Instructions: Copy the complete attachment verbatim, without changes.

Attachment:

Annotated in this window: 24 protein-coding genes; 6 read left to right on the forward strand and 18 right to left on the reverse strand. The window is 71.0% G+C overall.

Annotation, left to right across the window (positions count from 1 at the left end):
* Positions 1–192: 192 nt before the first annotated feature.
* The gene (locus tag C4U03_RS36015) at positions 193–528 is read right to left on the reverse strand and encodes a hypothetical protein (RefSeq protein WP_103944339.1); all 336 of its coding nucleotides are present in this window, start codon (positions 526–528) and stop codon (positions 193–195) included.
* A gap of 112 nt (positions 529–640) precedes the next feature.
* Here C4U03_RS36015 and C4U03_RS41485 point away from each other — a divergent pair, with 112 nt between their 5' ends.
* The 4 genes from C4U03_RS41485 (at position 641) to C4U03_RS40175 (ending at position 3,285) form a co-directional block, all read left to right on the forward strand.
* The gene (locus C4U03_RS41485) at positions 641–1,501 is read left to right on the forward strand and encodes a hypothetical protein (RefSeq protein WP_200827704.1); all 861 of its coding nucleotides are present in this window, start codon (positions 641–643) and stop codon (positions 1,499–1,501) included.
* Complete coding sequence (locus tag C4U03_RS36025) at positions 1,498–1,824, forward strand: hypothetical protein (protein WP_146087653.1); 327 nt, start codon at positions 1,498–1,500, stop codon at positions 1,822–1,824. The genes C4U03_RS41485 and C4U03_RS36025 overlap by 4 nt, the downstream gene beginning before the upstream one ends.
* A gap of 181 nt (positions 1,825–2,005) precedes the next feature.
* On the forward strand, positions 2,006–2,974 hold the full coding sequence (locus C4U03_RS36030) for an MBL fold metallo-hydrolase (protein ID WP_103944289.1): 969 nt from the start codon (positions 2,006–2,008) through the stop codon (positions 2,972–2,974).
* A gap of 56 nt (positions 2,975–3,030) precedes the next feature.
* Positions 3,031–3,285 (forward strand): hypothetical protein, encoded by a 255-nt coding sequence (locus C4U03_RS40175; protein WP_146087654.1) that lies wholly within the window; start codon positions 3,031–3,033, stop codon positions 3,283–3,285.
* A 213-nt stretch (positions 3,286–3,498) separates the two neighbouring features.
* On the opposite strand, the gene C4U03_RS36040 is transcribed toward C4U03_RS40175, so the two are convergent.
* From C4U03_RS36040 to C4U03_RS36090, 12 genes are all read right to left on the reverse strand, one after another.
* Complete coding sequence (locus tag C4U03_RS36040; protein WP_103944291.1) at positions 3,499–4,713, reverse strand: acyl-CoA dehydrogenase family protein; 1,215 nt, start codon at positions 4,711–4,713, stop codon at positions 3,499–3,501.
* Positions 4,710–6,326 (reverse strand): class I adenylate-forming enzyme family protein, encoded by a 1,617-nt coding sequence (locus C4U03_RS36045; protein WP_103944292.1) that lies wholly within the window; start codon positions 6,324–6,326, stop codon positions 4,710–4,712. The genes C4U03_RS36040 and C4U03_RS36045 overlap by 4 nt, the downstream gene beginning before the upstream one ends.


Annotated in this window: 24 protein-coding genes; 6 read left to right on the forward strand and 18 right to left on the reverse strand. The window is 71.0% G+C overall.

Annotation, left to right across the window (positions count from 1 at the left end):
* Positions 1–192: 192 nt before the first annotated feature.
* The gene (locus tag C4U03_RS36015) at positions 193–528 is read right to left on the reverse strand and encodes a hypothetical protein (RefSeq protein WP_103944339.1); all 336 of its coding nucleotides are present in this window, start codon (positions 526–528) and stop codon (positions 193–195) included.
* A gap of 112 nt (positions 529–640) precedes the next feature.
* Here C4U03_RS36015 and C4U03_RS41485 point away from each other — a divergent pair, with 112 nt between their 5' ends.
* The 4 genes from C4U03_RS41485 (at position 641) to C4U03_RS40175 (ending at position 3,285) form a co-directional block, all read left to right on the forward strand.
* The gene (locus C4U03_RS41485) at positions 641–1,501 is read left to right on the forward strand and encodes a hypothetical protein (RefSeq protein WP_200827704.1); all 861 of its coding nucleotides are present in this window, start codon (positions 641–643) and stop codon (positions 1,499–1,501) included.
* Complete coding sequence (locus tag C4U03_RS36025) at positions 1,498–1,824, forward strand: hypothetical protein (protein WP_146087653.1); 327 nt, start codon at positions 1,498–1,500, stop codon at positions 1,822–1,824. The genes C4U03_RS41485 and C4U03_RS36025 overlap by 4 nt, the downstream gene beginning before the upstream one ends.
* A gap of 181 nt (positions 1,825–2,005) precedes the next feature.
* On the forward strand, positions 2,006–2,974 hold the full coding sequence (locus C4U03_RS36030) for an MBL fold metallo-hydrolase (protein ID WP_103944289.1): 969 nt from the start codon (positions 2,006–2,008) through the stop codon (positions 2,972–2,974).
* A gap of 56 nt (positions 2,975–3,030) precedes the next feature.
* Positions 3,031–3,285 (forward strand): hypothetical protein, encoded by a 255-nt coding sequence (locus C4U03_RS40175; protein WP_146087654.1) that lies wholly within the window; start codon positions 3,031–3,033, stop codon positions 3,283–3,285.
* A 213-nt stretch (positions 3,286–3,498) separates the two neighbouring features.
* On the opposite strand, the gene C4U03_RS36040 is transcribed toward C4U03_RS40175, so the two are convergent.
* From C4U03_RS36040 to C4U03_RS36090, 12 genes are all read right to left on the reverse strand, one after another.
* Complete coding sequence (locus tag C4U03_RS36040; protein WP_103944291.1) at positions 3,499–4,713, reverse strand: acyl-CoA dehydrogenase family protein; 1,215 nt, start codon at positions 4,711–4,713, stop codon at positions 3,499–3,501.
* Positions 4,710–6,326 (reverse strand): class I adenylate-forming enzyme family protein, encoded by a 1,617-nt coding sequence (locus C4U03_RS36045; protein WP_103944292.1) that lies wholly within the window; start codon positions 6,324–6,326, stop codon positions 4,710–4,712. The genes C4U03_RS36040 and C4U03_RS36045 overlap by 4 nt, the downstream gene beginning before the upstream one ends.